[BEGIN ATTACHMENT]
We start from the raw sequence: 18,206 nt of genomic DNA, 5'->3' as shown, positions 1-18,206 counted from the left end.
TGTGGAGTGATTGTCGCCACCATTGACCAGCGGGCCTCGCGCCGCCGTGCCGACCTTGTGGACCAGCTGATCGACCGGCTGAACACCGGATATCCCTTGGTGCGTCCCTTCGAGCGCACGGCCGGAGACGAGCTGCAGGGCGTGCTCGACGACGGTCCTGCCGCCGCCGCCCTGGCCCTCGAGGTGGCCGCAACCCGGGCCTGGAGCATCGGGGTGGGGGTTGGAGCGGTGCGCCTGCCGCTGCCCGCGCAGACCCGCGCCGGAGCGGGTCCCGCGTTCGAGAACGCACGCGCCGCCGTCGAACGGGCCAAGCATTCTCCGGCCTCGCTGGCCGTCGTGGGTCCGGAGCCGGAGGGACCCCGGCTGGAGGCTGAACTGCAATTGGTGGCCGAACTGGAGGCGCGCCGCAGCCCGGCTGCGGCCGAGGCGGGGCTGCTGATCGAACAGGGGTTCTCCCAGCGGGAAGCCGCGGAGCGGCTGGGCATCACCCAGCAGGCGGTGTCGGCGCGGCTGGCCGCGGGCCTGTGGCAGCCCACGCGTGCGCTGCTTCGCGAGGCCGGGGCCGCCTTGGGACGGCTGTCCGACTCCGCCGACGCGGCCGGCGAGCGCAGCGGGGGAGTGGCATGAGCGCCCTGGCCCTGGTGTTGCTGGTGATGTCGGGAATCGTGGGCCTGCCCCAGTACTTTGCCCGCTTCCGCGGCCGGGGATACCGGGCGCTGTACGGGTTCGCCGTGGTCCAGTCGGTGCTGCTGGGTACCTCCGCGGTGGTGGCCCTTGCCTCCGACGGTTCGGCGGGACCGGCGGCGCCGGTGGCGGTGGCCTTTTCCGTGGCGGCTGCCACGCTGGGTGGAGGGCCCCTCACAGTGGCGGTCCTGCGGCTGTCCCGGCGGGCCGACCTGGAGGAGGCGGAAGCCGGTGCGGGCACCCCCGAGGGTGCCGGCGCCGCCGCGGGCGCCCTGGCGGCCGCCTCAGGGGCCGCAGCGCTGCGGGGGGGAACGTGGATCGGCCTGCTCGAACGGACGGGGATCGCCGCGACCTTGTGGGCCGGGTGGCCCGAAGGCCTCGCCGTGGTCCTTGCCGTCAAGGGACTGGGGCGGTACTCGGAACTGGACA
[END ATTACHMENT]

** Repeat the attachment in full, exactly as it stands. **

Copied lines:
We start from the raw sequence: 18,206 nt of genomic DNA, 5'->3' as shown, positions 1-18,206 counted from the left end.
TGTGGAGTGATTGTCGCCACCATTGACCAGCGGGCCTCGCGCCGCCGTGCCGACCTTGTGGACCAGCTGATCGACCGGCTGAACACCGGATATCCCTTGGTGCGTCCCTTCGAGCGCACGGCCGGAGACGAGCTGCAGGGCGTGCTCGACGACGGTCCTGCCGCCGCCGCCCTGGCCCTCGAGGTGGCCGCAACCCGGGCCTGGAGCATCGGGGTGGGGGTTGGAGCGGTGCGCCTGCCGCTGCCCGCGCAGACCCGCGCCGGAGCGGGTCCCGCGTTCGAGAACGCACGCGCCGCCGTCGAACGGGCCAAGCATTCTCCGGCCTCGCTGGCCGTCGTGGGTCCGGAGCCGGAGGGACCCCGGCTGGAGGCTGAACTGCAATTGGTGGCCGAACTGGAGGCGCGCCGCAGCCCGGCTGCGGCCGAGGCGGGGCTGCTGATCGAACAGGGGTTCTCCCAGCGGGAAGCCGCGGAGCGGCTGGGCATCACCCAGCAGGCGGTGTCGGCGCGGCTGGCCGCGGGCCTGTGGCAGCCCACGCGTGCGCTGCTTCGCGAGGCCGGGGCCGCCTTGGGACGGCTGTCCGACTCCGCCGACGCGGCCGGCGAGCGCAGCGGGGGAGTGGCATGAGCGCCCTGGCCCTGGTGTTGCTGGTGATGTCGGGAATCGTGGGCCTGCCCCAGTACTTTGCCCGCTTCCGCGGCCGGGGATACCGGGCGCTGTACGGGTTCGCCGTGGTCCAGTCGGTGCTGCTGGGTACCTCCGCGGTGGTGGCCCTTGCCTCCGACGGTTCGGCGGGACCGGCGGCGCCGGTGGCGGTGGCCTTTTCCGTGGCGGCTGCCACGCTGGGTGGAGGGCCCCTCACAGTGGCGGTCCTGCGGCTGTCCCGGCGGGCCGACCTGGAGGAGGCGGAAGCCGGTGCGGGCACCCCCGAGGGTGCCGGCGCCGCCGCGGGCGCCCTGGCGGCCGCCTCAGGGGCCGCAGCGCTGCGGGGGGGAACGTGGATCGGCCTGCTCGAACGGACGGGGATCGCCGCGACCTTGTGGGCCGGGTGGCCCGAAGGCCTCGCCGTGGTCCTTGCCGTCAAGGGACTGGGGCGGTACTCGGAACTGGACA